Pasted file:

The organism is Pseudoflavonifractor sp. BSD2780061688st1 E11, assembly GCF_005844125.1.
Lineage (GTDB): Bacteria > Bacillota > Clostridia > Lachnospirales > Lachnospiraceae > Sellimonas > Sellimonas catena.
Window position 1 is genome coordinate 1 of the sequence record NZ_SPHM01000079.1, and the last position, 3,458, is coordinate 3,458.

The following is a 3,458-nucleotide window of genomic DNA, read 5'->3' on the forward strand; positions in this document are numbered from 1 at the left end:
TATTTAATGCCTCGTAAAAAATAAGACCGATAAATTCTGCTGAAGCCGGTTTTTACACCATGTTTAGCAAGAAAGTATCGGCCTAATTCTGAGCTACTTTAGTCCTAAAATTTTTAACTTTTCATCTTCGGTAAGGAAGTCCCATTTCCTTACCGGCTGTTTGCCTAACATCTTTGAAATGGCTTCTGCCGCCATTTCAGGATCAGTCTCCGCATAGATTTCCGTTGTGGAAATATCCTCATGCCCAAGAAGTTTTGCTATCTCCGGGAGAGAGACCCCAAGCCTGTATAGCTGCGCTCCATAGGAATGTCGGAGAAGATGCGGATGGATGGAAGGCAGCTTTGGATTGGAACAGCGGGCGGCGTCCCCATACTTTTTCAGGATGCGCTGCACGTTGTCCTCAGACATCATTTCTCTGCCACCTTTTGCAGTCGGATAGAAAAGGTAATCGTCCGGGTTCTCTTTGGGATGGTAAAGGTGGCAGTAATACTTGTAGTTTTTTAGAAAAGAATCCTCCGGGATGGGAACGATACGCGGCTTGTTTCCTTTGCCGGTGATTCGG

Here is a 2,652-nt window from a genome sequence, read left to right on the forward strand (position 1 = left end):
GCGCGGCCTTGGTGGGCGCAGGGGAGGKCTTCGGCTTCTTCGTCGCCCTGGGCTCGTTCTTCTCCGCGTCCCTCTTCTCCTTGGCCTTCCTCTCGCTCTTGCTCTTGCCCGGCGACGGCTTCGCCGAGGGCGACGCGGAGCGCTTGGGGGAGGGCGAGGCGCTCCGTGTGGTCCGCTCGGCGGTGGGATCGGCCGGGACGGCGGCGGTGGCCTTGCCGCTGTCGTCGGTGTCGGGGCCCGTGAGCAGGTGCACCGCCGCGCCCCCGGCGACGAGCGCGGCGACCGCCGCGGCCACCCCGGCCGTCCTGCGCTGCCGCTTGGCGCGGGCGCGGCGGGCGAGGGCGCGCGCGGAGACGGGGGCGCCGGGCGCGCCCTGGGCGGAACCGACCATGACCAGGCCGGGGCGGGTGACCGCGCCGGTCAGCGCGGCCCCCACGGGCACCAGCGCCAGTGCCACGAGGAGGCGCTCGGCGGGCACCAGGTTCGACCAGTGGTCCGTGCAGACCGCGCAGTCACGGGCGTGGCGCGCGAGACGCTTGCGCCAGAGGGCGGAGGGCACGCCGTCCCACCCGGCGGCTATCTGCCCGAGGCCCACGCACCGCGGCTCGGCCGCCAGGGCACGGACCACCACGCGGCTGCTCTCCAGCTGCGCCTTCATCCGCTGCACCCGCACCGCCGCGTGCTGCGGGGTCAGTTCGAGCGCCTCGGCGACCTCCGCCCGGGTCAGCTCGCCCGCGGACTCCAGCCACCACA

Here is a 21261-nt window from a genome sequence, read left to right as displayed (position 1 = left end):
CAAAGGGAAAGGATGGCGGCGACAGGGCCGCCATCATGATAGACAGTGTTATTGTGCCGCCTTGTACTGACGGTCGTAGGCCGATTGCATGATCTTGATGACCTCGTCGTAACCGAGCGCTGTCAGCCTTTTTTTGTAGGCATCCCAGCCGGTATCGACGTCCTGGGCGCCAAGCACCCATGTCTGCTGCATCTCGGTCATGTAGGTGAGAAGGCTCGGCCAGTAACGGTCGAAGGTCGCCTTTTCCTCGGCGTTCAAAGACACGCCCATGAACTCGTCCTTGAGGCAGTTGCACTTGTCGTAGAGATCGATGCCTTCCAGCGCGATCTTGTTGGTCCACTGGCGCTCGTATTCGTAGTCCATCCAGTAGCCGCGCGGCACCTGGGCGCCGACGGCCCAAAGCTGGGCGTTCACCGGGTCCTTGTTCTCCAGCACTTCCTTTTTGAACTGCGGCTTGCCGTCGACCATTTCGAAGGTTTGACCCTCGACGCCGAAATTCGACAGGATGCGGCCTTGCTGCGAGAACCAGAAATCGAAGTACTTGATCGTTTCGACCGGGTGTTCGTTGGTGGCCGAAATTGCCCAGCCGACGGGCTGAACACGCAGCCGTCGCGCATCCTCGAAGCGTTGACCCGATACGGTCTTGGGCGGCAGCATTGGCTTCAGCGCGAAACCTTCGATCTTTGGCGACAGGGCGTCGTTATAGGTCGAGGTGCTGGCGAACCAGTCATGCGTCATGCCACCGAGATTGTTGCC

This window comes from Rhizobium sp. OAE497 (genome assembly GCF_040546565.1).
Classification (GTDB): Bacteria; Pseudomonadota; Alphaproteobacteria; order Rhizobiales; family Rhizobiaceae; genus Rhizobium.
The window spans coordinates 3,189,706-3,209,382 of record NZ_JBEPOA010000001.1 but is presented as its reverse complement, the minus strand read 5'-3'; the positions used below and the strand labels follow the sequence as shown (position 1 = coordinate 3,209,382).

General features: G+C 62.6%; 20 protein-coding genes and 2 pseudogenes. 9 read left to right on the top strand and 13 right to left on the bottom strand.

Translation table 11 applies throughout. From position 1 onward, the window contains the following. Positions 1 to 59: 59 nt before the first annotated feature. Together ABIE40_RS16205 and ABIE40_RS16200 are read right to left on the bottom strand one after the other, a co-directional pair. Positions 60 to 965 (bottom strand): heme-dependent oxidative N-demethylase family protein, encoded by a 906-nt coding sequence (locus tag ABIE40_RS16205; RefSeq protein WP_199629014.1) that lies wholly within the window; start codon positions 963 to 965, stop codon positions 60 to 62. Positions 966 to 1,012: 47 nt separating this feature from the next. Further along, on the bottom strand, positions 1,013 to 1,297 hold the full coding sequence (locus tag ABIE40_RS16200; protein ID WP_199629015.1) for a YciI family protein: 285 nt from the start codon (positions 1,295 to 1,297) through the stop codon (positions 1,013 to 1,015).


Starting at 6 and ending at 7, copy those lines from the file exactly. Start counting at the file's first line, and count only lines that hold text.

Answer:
Here is a 2,652-nt window from a genome sequence, read left to right on the forward strand (position 1 = left end):
GCGCGGCCTTGGTGGGCGCAGGGGAGGKCTTCGGCTTCTTCGTCGCCCTGGGCTCGTTCTTCTCCGCGTCCCTCTTCTCCTTGGCCTTCCTCTCGCTCTTGCTCTTGCCCGGCGACGGCTTCGCCGAGGGCGACGCGGAGCGCTTGGGGGAGGGCGAGGCGCTCCGTGTGGTCCGCTCGGCGGTGGGATCGGCCGGGACGGCGGCGGTGGCCTTGCCGCTGTCGTCGGTGTCGGGGCCCGTGAGCAGGTGCACCGCCGCGCCCCCGGCGACGAGCGCGGCGACCGCCGCGGCCACCCCGGCCGTCCTGCGCTGCCGCTTGGCGCGGGCGCGGCGGGCGAGGGCGCGCGCGGAGACGGGGGCGCCGGGCGCGCCCTGGGCGGAACCGACCATGACCAGGCCGGGGCGGGTGACCGCGCCGGTCAGCGCGGCCCCCACGGGCACCAGCGCCAGTGCCACGAGGAGGCGCTCGGCGGGCACCAGGTTCGACCAGTGGTCCGTGCAGACCGCGCAGTCACGGGCGTGGCGCGCGAGACGCTTGCGCCAGAGGGCGGAGGGCACGCCGTCCCACCCGGCGGCTATCTGCCCGAGGCCCACGCACCGCGGCTCGGCCGCCAGGGCACGGACCACCACGCGGCTGCTCTCCAGCTGCGCCTTCATCCGCTGCACCCGCACCGCCGCGTGCTGCGGGGTCAGTTCGAGCGCCTCGGCGACCTCCGCCCGGGTCAGCTCGCCCGCGGACTCCAGCCACCACA